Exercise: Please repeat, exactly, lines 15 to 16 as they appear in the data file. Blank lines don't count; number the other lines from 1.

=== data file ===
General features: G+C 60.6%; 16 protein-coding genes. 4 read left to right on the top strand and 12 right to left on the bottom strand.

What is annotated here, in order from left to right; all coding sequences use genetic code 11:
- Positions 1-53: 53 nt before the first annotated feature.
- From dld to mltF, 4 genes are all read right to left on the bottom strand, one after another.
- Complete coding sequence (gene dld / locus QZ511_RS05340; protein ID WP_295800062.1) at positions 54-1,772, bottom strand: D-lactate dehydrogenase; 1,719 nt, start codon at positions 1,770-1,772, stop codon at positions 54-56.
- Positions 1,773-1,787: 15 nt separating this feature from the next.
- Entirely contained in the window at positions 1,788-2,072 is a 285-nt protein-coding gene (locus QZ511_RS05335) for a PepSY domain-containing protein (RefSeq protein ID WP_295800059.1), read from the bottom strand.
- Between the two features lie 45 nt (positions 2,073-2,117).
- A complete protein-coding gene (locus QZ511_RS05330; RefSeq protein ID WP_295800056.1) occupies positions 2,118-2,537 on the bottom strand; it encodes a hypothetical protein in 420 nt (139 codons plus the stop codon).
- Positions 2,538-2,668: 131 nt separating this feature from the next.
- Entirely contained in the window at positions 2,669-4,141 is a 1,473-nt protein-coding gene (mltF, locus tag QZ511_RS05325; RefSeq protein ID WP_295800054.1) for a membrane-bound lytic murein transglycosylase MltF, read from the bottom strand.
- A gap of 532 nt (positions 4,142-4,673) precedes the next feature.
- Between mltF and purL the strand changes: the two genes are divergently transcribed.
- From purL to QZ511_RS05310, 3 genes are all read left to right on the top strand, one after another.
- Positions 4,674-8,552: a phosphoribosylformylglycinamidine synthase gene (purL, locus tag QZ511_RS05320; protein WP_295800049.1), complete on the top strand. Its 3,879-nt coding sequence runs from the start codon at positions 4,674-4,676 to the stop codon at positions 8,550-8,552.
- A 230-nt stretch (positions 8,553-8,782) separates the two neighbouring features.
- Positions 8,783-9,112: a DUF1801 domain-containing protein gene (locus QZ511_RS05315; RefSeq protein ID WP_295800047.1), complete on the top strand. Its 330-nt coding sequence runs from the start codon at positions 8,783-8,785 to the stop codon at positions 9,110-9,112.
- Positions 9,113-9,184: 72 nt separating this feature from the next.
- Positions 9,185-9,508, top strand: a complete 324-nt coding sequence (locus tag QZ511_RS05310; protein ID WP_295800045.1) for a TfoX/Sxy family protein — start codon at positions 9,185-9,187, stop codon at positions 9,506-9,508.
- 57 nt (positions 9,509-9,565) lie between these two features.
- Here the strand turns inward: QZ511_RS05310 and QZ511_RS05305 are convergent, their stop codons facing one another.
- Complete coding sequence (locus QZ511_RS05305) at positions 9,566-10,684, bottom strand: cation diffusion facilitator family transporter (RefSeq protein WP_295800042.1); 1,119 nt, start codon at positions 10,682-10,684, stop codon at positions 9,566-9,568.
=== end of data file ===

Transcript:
- Positions 4,674-8,552: a phosphoribosylformylglycinamidine synthase gene (purL, locus tag QZ511_RS05320; protein WP_295800049.1), complete on the top strand. Its 3,879-nt coding sequence runs from the start codon at positions 4,674-4,676 to the stop codon at positions 8,550-8,552.
- A 230-nt stretch (positions 8,553-8,782) separates the two neighbouring features.